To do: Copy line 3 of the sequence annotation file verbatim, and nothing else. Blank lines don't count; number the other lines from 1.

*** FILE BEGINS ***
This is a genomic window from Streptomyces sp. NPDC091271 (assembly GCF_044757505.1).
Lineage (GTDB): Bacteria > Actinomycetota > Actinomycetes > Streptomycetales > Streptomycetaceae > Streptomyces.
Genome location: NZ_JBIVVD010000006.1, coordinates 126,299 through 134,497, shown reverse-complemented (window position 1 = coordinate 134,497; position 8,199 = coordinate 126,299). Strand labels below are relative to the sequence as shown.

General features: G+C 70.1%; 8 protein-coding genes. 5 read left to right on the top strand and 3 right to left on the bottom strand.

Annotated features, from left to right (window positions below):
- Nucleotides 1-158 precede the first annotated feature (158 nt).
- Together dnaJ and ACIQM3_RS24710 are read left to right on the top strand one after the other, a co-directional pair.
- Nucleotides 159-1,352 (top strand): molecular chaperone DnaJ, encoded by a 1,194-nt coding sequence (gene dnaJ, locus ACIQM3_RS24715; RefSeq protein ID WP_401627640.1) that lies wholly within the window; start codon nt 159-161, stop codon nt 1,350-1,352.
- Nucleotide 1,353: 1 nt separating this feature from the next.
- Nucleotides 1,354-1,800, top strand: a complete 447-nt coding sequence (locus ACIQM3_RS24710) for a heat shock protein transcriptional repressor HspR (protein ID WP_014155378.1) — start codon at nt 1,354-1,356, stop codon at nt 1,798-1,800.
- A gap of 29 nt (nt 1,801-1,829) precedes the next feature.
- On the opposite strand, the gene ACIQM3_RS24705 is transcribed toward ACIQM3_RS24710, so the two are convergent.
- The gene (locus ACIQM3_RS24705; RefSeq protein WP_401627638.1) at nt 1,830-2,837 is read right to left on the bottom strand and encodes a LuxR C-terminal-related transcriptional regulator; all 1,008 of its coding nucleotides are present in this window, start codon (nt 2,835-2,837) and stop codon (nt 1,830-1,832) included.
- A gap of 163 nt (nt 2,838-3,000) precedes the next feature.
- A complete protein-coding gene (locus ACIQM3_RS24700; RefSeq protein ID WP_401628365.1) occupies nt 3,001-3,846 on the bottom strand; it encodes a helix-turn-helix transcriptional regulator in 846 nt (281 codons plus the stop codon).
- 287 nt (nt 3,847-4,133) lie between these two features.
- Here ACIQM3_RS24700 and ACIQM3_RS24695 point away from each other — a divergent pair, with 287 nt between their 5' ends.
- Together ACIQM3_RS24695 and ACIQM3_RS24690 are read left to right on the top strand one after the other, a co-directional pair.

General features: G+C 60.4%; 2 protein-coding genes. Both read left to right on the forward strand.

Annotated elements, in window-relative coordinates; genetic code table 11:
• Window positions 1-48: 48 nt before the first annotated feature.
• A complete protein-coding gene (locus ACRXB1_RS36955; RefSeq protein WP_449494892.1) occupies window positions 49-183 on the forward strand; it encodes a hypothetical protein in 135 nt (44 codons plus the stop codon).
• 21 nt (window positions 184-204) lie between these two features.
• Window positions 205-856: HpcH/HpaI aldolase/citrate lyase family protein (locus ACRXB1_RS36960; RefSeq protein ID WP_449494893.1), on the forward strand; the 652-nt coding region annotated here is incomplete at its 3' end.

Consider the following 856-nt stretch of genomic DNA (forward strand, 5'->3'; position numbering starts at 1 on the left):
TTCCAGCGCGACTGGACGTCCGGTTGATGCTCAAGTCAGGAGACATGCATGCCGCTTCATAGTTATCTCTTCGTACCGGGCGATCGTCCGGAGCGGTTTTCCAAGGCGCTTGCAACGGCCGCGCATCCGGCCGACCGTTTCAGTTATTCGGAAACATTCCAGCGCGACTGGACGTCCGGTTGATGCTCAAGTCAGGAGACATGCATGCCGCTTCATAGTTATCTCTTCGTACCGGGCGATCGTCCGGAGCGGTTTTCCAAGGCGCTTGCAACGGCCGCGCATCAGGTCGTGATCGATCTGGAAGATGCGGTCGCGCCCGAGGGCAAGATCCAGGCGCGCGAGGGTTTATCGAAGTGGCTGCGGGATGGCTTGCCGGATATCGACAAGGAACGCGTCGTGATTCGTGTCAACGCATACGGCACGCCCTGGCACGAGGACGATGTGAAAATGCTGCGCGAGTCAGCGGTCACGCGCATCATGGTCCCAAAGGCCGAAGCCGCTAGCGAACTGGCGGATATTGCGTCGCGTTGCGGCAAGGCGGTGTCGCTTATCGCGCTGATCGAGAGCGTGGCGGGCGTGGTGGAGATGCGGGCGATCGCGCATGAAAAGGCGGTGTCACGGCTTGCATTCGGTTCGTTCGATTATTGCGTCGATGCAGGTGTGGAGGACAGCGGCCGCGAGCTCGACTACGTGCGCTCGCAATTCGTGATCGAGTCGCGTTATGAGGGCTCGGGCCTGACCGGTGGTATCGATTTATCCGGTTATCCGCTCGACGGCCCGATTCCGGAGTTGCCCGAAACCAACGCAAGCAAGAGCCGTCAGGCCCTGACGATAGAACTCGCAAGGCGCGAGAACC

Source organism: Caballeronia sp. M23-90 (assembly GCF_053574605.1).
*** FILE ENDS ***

Genome location: NZ_JBIVVD010000006.1, coordinates 126,299 through 134,497, shown reverse-complemented (window position 1 = coordinate 134,497; position 8,199 = coordinate 126,299). Strand labels below are relative to the sequence as shown.